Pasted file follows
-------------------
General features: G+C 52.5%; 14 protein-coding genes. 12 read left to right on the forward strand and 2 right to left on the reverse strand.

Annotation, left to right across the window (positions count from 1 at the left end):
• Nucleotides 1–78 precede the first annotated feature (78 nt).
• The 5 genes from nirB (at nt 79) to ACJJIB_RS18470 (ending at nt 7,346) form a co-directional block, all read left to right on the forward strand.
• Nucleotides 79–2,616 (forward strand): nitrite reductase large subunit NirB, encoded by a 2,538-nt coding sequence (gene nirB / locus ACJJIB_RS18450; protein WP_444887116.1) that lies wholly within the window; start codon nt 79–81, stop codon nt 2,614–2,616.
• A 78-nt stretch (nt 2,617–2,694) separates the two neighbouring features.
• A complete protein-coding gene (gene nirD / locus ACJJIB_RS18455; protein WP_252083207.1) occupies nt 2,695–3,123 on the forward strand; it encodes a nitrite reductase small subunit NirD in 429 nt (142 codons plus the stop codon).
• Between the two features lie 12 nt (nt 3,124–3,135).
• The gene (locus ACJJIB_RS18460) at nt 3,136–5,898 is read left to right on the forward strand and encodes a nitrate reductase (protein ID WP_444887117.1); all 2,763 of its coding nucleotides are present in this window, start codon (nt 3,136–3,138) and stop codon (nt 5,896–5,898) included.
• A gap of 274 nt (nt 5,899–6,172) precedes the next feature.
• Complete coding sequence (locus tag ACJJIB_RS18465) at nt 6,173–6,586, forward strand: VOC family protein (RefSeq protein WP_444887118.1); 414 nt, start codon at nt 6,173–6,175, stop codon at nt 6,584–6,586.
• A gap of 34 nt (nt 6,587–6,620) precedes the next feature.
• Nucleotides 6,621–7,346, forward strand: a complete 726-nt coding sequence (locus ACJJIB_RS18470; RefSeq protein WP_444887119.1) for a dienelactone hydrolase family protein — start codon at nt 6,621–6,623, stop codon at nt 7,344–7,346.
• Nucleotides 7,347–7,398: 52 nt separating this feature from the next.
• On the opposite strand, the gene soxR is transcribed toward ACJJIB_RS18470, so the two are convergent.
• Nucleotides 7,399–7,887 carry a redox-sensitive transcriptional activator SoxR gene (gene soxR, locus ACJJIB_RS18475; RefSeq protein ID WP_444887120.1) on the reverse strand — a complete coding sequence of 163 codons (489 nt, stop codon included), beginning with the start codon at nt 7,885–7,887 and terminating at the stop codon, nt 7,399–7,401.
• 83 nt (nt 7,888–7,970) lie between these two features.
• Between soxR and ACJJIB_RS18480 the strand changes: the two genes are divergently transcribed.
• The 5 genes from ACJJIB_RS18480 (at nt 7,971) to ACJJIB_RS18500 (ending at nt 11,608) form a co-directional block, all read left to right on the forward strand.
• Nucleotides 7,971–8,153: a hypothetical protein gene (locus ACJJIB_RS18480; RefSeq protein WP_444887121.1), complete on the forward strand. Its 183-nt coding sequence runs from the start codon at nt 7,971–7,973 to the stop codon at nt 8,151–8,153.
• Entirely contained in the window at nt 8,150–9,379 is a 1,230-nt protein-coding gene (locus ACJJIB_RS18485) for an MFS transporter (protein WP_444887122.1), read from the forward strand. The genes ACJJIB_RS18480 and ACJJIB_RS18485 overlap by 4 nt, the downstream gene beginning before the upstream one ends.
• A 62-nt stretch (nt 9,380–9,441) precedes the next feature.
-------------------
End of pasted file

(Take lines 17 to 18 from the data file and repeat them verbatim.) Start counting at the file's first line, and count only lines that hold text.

• 83 nt (nt 7,888–7,970) lie between these two features.
• Between soxR and ACJJIB_RS18480 the strand changes: the two genes are divergently transcribed.